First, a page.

Motion made, and Question proposed, "That the Bill be now read a second time."—(Mr. Albert Grey.)


in rising to move that the Bill be read a second time that day six months, said, it could not be amended in any sense that would not be fatal to its principle. He considered it so drastic, and of so violent and aggressive a character as to be worse than the disease which it was proposed to cure. Besides, he thought that the time had passed when, perhaps, such a measure might have been necessary. The disease was in no want of the present remedy. It had got over that stage. It made a distinct attempt to buy off the opposition of the Ritualists by repealing the Public Worship Regulation Act; but that could not compensate for the ignominy of the position in which it would place the Church of England. To the principle of lay control over the Church, no one, he supposed, would altogether demur; but the proposed measure would effect a revolution unparalleled by anything that had taken place in our history since the days of the Commonwealth. It would establish the congregational system with a difference, for there was no condition that the lay control should be confined to those who agreed with the doctrines taught by the Church. He asked whether it was fair to intrust what the Church of England held most dear to those outside of her body—to a Board composed of all sorts of people, whose simple qualification was the very mundane one of having paid the Queen's Taxes? It went even further, for it placed the control of the affairs of the Church of England under the control, in many parishes, of Nonconformist ratepayers. Nonconformists, however excellent they might be, were not, he contended, the best judges of the business of the Church. But this Bill would not stop short at the intervention of orthodox Nonconformists; it would admit every shade of unbelief; and there was nothing, he maintained, in the provisions of the Bill which would prevent a man holding the opinions of Mr. Bradlaugh from being elected a member of the Church Board of Northampton, if the present measure became law; and thus they would have an Atheist controlling, or helping to control, the religious matters of his district. He was sure the members of other religious but Nonconformist Bodies would not like the members of rival bodies to pry into their affairs, or to be elected on their committee of management; and he was convinced that the orthodox English Nonconformist would care but little for the honour which it was proposed under the present measure to confer upon him. He would sooner see the Establishment perish and the theory of a national religion disappear than that such intolerable evils as those which the proposed measure would introduce should be brought into her midst.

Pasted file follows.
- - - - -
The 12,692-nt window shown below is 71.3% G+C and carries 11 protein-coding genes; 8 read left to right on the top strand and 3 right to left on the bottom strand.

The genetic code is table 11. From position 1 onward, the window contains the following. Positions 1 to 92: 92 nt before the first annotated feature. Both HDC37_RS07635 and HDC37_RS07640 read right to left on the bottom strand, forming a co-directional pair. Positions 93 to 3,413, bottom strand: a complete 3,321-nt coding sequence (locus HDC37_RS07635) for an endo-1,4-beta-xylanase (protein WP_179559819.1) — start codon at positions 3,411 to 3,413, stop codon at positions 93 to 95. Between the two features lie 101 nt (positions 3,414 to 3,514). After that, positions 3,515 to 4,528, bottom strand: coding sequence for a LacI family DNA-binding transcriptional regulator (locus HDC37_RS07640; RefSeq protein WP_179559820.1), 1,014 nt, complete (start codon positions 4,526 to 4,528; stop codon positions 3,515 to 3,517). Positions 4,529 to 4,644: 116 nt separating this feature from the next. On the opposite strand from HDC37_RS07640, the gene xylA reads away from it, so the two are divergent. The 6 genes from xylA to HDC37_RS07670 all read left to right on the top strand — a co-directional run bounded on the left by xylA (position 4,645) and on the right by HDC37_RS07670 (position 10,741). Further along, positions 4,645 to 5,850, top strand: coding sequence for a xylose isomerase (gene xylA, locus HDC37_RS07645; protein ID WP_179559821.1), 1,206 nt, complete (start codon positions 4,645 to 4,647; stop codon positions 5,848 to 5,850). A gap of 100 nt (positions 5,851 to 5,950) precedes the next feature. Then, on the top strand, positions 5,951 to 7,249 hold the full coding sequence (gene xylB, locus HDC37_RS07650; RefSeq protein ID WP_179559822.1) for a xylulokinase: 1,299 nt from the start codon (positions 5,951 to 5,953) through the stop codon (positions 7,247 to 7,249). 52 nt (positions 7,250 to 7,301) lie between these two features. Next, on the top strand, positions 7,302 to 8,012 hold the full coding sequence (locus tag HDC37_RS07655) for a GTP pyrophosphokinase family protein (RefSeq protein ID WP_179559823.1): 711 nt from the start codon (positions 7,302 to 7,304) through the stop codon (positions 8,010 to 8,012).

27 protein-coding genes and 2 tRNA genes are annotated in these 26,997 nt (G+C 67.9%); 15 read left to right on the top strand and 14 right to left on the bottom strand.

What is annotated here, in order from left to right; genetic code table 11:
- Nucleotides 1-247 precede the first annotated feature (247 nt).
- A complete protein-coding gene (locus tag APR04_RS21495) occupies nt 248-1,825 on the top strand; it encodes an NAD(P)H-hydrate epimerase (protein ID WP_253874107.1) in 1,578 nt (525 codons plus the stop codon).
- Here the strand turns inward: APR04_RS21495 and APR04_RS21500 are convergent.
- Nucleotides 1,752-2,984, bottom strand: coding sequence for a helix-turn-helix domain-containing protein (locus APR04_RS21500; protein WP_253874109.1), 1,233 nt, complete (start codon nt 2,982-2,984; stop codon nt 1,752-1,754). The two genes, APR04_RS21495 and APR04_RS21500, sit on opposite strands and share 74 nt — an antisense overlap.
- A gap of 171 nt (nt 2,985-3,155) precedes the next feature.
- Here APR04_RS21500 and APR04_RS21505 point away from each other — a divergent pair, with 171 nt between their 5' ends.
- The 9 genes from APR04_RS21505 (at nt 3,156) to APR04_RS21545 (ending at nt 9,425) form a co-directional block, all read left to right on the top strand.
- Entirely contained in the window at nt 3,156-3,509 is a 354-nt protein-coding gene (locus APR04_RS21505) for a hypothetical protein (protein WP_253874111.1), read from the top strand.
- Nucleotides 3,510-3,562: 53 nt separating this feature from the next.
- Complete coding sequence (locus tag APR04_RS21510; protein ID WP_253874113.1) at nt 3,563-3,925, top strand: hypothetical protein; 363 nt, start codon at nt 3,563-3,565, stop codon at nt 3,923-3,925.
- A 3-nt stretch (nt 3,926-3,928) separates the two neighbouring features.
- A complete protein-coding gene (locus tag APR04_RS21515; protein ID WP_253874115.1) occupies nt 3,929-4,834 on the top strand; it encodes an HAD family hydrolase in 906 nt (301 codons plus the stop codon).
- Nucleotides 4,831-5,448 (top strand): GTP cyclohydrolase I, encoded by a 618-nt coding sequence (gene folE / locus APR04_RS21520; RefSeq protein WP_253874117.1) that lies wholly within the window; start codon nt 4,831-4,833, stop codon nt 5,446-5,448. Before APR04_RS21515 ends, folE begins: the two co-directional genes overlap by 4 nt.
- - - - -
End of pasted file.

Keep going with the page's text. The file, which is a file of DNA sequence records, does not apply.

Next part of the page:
And it being a quarter of an hour before Six of the o'clock, the Debate stood adjourned till To-morrow.